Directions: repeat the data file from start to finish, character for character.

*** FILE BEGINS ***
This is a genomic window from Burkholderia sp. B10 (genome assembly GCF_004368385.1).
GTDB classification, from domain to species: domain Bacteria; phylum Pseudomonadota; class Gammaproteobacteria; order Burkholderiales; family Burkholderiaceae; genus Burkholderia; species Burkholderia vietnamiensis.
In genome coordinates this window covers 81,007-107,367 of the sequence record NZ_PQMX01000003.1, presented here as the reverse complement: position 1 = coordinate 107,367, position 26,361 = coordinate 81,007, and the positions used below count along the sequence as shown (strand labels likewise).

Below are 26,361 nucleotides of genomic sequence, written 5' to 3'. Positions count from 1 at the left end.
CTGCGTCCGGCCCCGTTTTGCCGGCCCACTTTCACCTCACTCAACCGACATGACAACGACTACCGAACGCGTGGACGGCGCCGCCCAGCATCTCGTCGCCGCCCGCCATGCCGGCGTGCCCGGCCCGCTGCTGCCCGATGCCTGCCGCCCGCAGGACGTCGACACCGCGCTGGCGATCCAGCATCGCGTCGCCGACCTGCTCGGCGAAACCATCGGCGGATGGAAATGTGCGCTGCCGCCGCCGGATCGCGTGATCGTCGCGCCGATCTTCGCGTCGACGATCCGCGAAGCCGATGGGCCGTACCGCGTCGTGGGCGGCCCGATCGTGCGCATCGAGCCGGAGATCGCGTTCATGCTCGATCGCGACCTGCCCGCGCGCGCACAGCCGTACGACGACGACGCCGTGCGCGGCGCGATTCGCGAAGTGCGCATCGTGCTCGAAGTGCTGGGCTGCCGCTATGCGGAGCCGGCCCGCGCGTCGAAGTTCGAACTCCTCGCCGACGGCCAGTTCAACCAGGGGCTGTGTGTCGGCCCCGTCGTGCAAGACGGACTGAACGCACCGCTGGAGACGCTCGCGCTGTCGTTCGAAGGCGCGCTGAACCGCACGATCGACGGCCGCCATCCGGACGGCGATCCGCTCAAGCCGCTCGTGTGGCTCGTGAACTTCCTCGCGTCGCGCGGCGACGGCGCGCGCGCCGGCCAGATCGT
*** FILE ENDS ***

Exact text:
This is a genomic window from Burkholderia sp. B10 (genome assembly GCF_004368385.1).
GTDB classification, from domain to species: domain Bacteria; phylum Pseudomonadota; class Gammaproteobacteria; order Burkholderiales; family Burkholderiaceae; genus Burkholderia; species Burkholderia vietnamiensis.
In genome coordinates this window covers 81,007-107,367 of the sequence record NZ_PQMX01000003.1, presented here as the reverse complement: position 1 = coordinate 107,367, position 26,361 = coordinate 81,007, and the positions used below count along the sequence as shown (strand labels likewise).

Below are 26,361 nucleotides of genomic sequence, written 5' to 3'. Positions count from 1 at the left end.
CTGCGTCCGGCCCCGTTTTGCCGGCCCACTTTCACCTCACTCAACCGACATGACAACGACTACCGAACGCGTGGACGGCGCCGCCCAGCATCTCGTCGCCGCCCGCCATGCCGGCGTGCCCGGCCCGCTGCTGCCCGATGCCTGCCGCCCGCAGGACGTCGACACCGCGCTGGCGATCCAGCATCGCGTCGCCGACCTGCTCGGCGAAACCATCGGCGGATGGAAATGTGCGCTGCCGCCGCCGGATCGCGTGATCGTCGCGCCGATCTTCGCGTCGACGATCCGCGAAGCCGATGGGCCGTACCGCGTCGTGGGCGGCCCGATCGTGCGCATCGAGCCGGAGATCGCGTTCATGCTCGATCGCGACCTGCCCGCGCGCGCACAGCCGTACGACGACGACGCCGTGCGCGGCGCGATTCGCGAAGTGCGCATCGTGCTCGAAGTGCTGGGCTGCCGCTATGCGGAGCCGGCCCGCGCGTCGAAGTTCGAACTCCTCGCCGACGGCCAGTTCAACCAGGGGCTGTGTGTCGGCCCCGTCGTGCAAGACGGACTGAACGCACCGCTGGAGACGCTCGCGCTGTCGTTCGAAGGCGCGCTGAACCGCACGATCGACGGCCGCCATCCGGACGGCGATCCGCTCAAGCCGCTCGTGTGGCTCGTGAACTTCCTCGCGTCGCGCGGCGACGGCGCGCGCGCCGGCCAGATCGT